Are Canadians charitable?

The Angus Reid Institute, a not-for-profit research foundation, in partnership with the Charitable Impact Foundation (CHIMP), which operates donor advised funds to facilitate gifts to other registered charities, released a new study in late November in which Canadians were surveyed about how we’re feeling about our level of charitable giving.

Although most of us feel comfortable with our level of contribution, almost one-in-three Canadians (30%) — the equivalent of more than eight million adults — said they feel they should be donating more to charity. Very few said they’re donating too much.

The survey showed that three-quarters of Canadians have donated to at least one charitable cause over the past two years and that Canadians are more likely (57%) to have given in response to a prompt from an organization than on their own initiative. That being said, 43% of Canadians give to at least one charity on an ongoing basis.

What determines whether we’re more or less charitable? Apparently, how we were raised. The study found that conversations at home during childhood appear to have had an impact on giving behaviour. Almost two-thirds (64%) of those categorized as “super donors” said they were exposed to concepts of charity and altruism by their parents; in contrast, the same percentage (64%) of non-donors said they were not exposed to these concepts.

With the end of the year upon us and the 2017 donation deadline fast approaching, now’s a great time to remind clients about charitable giving. Here are a few considerations worth mentioning:

> Donation tax credit
Charitable donations attract both federal and provincial non-refundable tax credits. On the federal side, donors get a credit of 15% for the first $200 of annual charitable donations. That rate then jumps to 29% for cumulative donations above $200. Donors who have income subject to the 33% top federal rate (for annual income of more than $202,800) and who donate more than $200 annually benefit from a 33% tax credit on such donations.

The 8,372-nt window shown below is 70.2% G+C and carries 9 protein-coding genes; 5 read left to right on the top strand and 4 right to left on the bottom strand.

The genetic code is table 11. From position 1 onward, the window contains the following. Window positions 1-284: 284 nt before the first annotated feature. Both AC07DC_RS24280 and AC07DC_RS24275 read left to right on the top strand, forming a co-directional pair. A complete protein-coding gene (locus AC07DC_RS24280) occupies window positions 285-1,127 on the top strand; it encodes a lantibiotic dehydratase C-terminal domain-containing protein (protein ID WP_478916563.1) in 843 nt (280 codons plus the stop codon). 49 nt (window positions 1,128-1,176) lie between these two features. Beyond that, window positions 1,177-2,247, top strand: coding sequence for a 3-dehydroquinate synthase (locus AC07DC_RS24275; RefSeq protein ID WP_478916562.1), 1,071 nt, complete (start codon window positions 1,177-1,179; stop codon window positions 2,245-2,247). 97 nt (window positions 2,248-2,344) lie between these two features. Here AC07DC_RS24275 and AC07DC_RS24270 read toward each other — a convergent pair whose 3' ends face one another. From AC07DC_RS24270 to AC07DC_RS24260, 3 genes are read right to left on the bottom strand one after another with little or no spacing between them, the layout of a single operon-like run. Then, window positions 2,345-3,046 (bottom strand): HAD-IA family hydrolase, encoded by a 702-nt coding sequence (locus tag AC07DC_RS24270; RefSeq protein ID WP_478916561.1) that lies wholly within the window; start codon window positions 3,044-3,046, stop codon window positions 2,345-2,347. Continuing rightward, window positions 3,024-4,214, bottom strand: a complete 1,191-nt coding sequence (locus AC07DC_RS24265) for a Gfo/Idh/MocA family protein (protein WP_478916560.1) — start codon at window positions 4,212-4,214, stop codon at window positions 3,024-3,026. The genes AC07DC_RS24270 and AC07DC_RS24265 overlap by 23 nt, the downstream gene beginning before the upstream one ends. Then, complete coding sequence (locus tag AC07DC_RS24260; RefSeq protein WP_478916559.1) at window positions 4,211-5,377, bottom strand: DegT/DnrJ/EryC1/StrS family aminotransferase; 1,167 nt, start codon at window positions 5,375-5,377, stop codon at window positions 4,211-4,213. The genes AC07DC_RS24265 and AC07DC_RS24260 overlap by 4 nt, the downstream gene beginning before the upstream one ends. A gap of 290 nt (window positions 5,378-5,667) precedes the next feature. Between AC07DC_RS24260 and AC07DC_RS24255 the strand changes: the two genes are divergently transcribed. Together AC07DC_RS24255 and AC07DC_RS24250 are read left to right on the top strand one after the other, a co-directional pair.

Parallel provincial credits work similarly, although not all provinces have adopted their top tax rate as their top provincial donation credit rate.

> Tax-gain donating
With just a few weeks left in 2017 and substantial unrealized gains building up in many clients’ non-registered stock portfolios, now’s a great time to remind clients about “tax-gain donating.”

Clients may be more familiar with the concept of “tax-loss selling,” which involves crystallizing a capital loss in a taxation year so it can be used to shelter capital gains realized that year or in the prior three calendar years. However, tax-gain donating involves crystallizing those winning stocks or mutual funds by donating them “in-kind” to charity.

Donations of publicly traded shares, mutual funds or segregated funds to a registered charity not only provide the donor a tax receipt equal to the fair market value of the securities or funds being donated, but also allow the donor to avoid paying capital gains taxes on any accrued gain on the shares or funds donated.

> First-time donors
This month is the last chance for “first-time donors” to take advantage of the temporary First-Time Donor’s Super Credit (FDSC), which provides an additional 25% non-refundable tax credit on donations of up to $1,000. An individual is a first-time donor if neither she nor her spouse or common-law partner has claimed a donation credit after 2007. The FDSC can only be claimed once and expires at the end of this year.

The FDSC could be particularly helpful if your client is a recent graduate who’s starting her first job and who may have never claimed a donation credit in prior years’ tax returns as the combination of the basic personal credit, along with her tuition credit, were sufficient to reduce her tax payable to zero while in school.

Read: Now is the time for clients to consider tax loss selling to offset gains